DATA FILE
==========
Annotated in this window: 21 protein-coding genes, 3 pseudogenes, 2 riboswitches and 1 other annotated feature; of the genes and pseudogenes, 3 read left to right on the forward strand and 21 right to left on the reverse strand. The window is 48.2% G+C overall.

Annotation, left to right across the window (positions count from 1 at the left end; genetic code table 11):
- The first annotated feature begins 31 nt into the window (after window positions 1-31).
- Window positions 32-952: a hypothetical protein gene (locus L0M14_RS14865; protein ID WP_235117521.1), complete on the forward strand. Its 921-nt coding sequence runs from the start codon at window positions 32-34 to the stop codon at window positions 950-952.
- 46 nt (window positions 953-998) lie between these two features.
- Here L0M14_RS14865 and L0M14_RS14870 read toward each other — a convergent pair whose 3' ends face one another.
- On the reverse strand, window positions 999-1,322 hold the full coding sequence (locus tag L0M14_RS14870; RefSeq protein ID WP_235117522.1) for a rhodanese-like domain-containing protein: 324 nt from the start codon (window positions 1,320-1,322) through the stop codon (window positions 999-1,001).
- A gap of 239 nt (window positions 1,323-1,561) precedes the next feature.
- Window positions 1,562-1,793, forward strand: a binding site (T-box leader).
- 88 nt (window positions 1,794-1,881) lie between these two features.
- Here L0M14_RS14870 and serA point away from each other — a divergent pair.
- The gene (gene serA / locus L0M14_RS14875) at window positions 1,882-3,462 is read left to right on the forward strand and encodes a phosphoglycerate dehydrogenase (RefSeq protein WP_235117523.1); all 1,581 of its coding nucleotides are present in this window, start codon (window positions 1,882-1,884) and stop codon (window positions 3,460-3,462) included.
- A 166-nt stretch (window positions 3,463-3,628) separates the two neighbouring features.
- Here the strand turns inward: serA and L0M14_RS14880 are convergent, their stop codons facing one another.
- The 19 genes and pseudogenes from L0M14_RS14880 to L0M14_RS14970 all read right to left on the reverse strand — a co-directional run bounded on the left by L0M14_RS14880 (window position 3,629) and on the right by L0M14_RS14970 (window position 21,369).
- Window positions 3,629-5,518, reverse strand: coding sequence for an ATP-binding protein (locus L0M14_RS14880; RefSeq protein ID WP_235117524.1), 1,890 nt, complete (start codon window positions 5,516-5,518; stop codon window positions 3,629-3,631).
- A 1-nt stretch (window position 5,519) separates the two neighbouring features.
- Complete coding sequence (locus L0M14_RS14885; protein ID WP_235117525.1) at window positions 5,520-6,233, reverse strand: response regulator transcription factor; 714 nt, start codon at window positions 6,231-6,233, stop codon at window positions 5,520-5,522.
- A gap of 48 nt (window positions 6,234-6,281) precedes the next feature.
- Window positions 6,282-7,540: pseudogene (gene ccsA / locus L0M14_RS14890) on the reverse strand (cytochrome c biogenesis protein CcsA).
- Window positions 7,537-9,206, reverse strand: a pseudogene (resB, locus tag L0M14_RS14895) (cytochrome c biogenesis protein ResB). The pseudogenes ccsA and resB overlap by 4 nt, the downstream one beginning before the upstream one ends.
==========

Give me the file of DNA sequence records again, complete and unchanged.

Annotated in this window: 21 protein-coding genes, 3 pseudogenes, 2 riboswitches and 1 other annotated feature; of the genes and pseudogenes, 3 read left to right on the forward strand and 21 right to left on the reverse strand. The window is 48.2% G+C overall.

Annotation, left to right across the window (positions count from 1 at the left end; genetic code table 11):
- The first annotated feature begins 31 nt into the window (after window positions 1-31).
- Window positions 32-952: a hypothetical protein gene (locus L0M14_RS14865; protein ID WP_235117521.1), complete on the forward strand. Its 921-nt coding sequence runs from the start codon at window positions 32-34 to the stop codon at window positions 950-952.
- 46 nt (window positions 953-998) lie between these two features.
- Here L0M14_RS14865 and L0M14_RS14870 read toward each other — a convergent pair whose 3' ends face one another.
- On the reverse strand, window positions 999-1,322 hold the full coding sequence (locus tag L0M14_RS14870; RefSeq protein ID WP_235117522.1) for a rhodanese-like domain-containing protein: 324 nt from the start codon (window positions 1,320-1,322) through the stop codon (window positions 999-1,001).
- A gap of 239 nt (window positions 1,323-1,561) precedes the next feature.
- Window positions 1,562-1,793, forward strand: a binding site (T-box leader).
- 88 nt (window positions 1,794-1,881) lie between these two features.
- Here L0M14_RS14870 and serA point away from each other — a divergent pair.
- The gene (gene serA / locus L0M14_RS14875) at window positions 1,882-3,462 is read left to right on the forward strand and encodes a phosphoglycerate dehydrogenase (RefSeq protein WP_235117523.1); all 1,581 of its coding nucleotides are present in this window, start codon (window positions 1,882-1,884) and stop codon (window positions 3,460-3,462) included.
- A 166-nt stretch (window positions 3,463-3,628) separates the two neighbouring features.
- Here the strand turns inward: serA and L0M14_RS14880 are convergent, their stop codons facing one another.
- The 19 genes and pseudogenes from L0M14_RS14880 to L0M14_RS14970 all read right to left on the reverse strand — a co-directional run bounded on the left by L0M14_RS14880 (window position 3,629) and on the right by L0M14_RS14970 (window position 21,369).
- Window positions 3,629-5,518, reverse strand: coding sequence for an ATP-binding protein (locus L0M14_RS14880; RefSeq protein ID WP_235117524.1), 1,890 nt, complete (start codon window positions 5,516-5,518; stop codon window positions 3,629-3,631).
- A 1-nt stretch (window position 5,519) separates the two neighbouring features.
- Complete coding sequence (locus L0M14_RS14885; protein ID WP_235117525.1) at window positions 5,520-6,233, reverse strand: response regulator transcription factor; 714 nt, start codon at window positions 6,231-6,233, stop codon at window positions 5,520-5,522.
- A gap of 48 nt (window positions 6,234-6,281) precedes the next feature.
- Window positions 6,282-7,540: pseudogene (gene ccsA / locus L0M14_RS14890) on the reverse strand (cytochrome c biogenesis protein CcsA).
- Window positions 7,537-9,206, reverse strand: a pseudogene (resB, locus tag L0M14_RS14895) (cytochrome c biogenesis protein ResB). The pseudogenes ccsA and resB overlap by 4 nt, the downstream one beginning before the upstream one ends.